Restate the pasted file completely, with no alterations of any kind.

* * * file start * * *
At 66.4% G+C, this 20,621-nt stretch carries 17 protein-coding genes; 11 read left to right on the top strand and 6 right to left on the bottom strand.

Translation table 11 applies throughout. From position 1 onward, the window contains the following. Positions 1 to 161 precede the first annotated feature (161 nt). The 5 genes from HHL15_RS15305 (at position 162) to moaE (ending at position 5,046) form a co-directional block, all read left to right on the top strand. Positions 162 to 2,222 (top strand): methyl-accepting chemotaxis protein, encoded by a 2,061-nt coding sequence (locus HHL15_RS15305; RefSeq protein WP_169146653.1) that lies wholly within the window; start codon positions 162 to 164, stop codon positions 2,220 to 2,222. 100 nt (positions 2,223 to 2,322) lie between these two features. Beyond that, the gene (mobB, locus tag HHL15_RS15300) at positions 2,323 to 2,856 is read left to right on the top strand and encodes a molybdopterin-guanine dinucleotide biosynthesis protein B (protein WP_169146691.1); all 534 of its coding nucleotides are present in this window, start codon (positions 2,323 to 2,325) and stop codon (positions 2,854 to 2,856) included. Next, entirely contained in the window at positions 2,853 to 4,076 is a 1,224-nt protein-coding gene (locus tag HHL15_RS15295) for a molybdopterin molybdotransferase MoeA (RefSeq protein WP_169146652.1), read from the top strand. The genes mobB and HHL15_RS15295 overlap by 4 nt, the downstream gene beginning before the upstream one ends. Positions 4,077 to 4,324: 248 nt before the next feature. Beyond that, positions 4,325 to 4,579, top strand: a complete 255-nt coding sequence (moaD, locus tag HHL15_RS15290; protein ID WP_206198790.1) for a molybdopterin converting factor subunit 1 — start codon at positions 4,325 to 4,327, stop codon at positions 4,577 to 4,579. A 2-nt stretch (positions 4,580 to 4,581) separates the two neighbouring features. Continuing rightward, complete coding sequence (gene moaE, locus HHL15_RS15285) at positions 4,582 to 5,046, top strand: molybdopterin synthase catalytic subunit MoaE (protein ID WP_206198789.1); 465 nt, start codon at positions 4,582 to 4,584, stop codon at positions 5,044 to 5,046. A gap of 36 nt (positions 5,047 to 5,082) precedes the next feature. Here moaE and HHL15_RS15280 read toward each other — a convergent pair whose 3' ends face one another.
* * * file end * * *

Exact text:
At 66.4% G+C, this 20,621-nt stretch carries 17 protein-coding genes; 11 read left to right on the top strand and 6 right to left on the bottom strand.

Translation table 11 applies throughout. From position 1 onward, the window contains the following. Positions 1 to 161 precede the first annotated feature (161 nt). The 5 genes from HHL15_RS15305 (at position 162) to moaE (ending at position 5,046) form a co-directional block, all read left to right on the top strand. Positions 162 to 2,222 (top strand): methyl-accepting chemotaxis protein, encoded by a 2,061-nt coding sequence (locus HHL15_RS15305; RefSeq protein WP_169146653.1) that lies wholly within the window; start codon positions 162 to 164, stop codon positions 2,220 to 2,222. 100 nt (positions 2,223 to 2,322) lie between these two features. Beyond that, the gene (mobB, locus tag HHL15_RS15300) at positions 2,323 to 2,856 is read left to right on the top strand and encodes a molybdopterin-guanine dinucleotide biosynthesis protein B (protein WP_169146691.1); all 534 of its coding nucleotides are present in this window, start codon (positions 2,323 to 2,325) and stop codon (positions 2,854 to 2,856) included. Next, entirely contained in the window at positions 2,853 to 4,076 is a 1,224-nt protein-coding gene (locus tag HHL15_RS15295) for a molybdopterin molybdotransferase MoeA (RefSeq protein WP_169146652.1), read from the top strand. The genes mobB and HHL15_RS15295 overlap by 4 nt, the downstream gene beginning before the upstream one ends. Positions 4,077 to 4,324: 248 nt before the next feature. Beyond that, positions 4,325 to 4,579, top strand: a complete 255-nt coding sequence (moaD, locus tag HHL15_RS15290; protein ID WP_206198790.1) for a molybdopterin converting factor subunit 1 — start codon at positions 4,325 to 4,327, stop codon at positions 4,577 to 4,579. A 2-nt stretch (positions 4,580 to 4,581) separates the two neighbouring features. Continuing rightward, complete coding sequence (gene moaE, locus HHL15_RS15285) at positions 4,582 to 5,046, top strand: molybdopterin synthase catalytic subunit MoaE (protein ID WP_206198789.1); 465 nt, start codon at positions 4,582 to 4,584, stop codon at positions 5,044 to 5,046. A gap of 36 nt (positions 5,047 to 5,082) precedes the next feature. Here moaE and HHL15_RS15280 read toward each other — a convergent pair whose 3' ends face one another.